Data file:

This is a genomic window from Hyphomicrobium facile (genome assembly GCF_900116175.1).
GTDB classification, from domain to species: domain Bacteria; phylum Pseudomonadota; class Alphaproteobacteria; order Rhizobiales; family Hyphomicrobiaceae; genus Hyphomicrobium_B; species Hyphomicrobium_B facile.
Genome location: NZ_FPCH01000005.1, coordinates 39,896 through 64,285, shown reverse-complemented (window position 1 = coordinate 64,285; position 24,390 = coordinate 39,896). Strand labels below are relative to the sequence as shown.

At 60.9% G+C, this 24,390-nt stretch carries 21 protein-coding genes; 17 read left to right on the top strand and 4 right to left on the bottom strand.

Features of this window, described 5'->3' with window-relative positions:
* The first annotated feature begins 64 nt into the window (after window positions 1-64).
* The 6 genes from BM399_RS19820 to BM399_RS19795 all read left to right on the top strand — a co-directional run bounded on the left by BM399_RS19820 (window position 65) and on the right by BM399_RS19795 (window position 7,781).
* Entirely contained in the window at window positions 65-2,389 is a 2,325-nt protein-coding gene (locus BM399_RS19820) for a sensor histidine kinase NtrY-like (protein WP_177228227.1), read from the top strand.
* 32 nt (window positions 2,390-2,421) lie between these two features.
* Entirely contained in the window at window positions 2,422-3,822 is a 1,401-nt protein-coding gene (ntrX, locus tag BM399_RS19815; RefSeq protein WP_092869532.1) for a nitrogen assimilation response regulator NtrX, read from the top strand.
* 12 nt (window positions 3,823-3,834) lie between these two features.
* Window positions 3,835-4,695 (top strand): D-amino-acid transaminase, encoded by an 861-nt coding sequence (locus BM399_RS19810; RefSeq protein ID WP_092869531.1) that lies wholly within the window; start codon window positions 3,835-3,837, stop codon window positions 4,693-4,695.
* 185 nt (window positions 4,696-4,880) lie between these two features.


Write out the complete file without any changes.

This is a genomic window from Hyphomicrobium facile (genome assembly GCF_900116175.1).
GTDB classification, from domain to species: domain Bacteria; phylum Pseudomonadota; class Alphaproteobacteria; order Rhizobiales; family Hyphomicrobiaceae; genus Hyphomicrobium_B; species Hyphomicrobium_B facile.
Genome location: NZ_FPCH01000005.1, coordinates 39,896 through 64,285, shown reverse-complemented (window position 1 = coordinate 64,285; position 24,390 = coordinate 39,896). Strand labels below are relative to the sequence as shown.

At 60.9% G+C, this 24,390-nt stretch carries 21 protein-coding genes; 17 read left to right on the top strand and 4 right to left on the bottom strand.

Features of this window, described 5'->3' with window-relative positions:
* The first annotated feature begins 64 nt into the window (after window positions 1-64).
* The 6 genes from BM399_RS19820 to BM399_RS19795 all read left to right on the top strand — a co-directional run bounded on the left by BM399_RS19820 (window position 65) and on the right by BM399_RS19795 (window position 7,781).
* Entirely contained in the window at window positions 65-2,389 is a 2,325-nt protein-coding gene (locus BM399_RS19820) for a sensor histidine kinase NtrY-like (protein WP_177228227.1), read from the top strand.
* 32 nt (window positions 2,390-2,421) lie between these two features.
* Entirely contained in the window at window positions 2,422-3,822 is a 1,401-nt protein-coding gene (ntrX, locus tag BM399_RS19815; RefSeq protein WP_092869532.1) for a nitrogen assimilation response regulator NtrX, read from the top strand.
* 12 nt (window positions 3,823-3,834) lie between these two features.
* Window positions 3,835-4,695 (top strand): D-amino-acid transaminase, encoded by an 861-nt coding sequence (locus BM399_RS19810; RefSeq protein ID WP_092869531.1) that lies wholly within the window; start codon window positions 3,835-3,837, stop codon window positions 4,693-4,695.
* 185 nt (window positions 4,696-4,880) lie between these two features.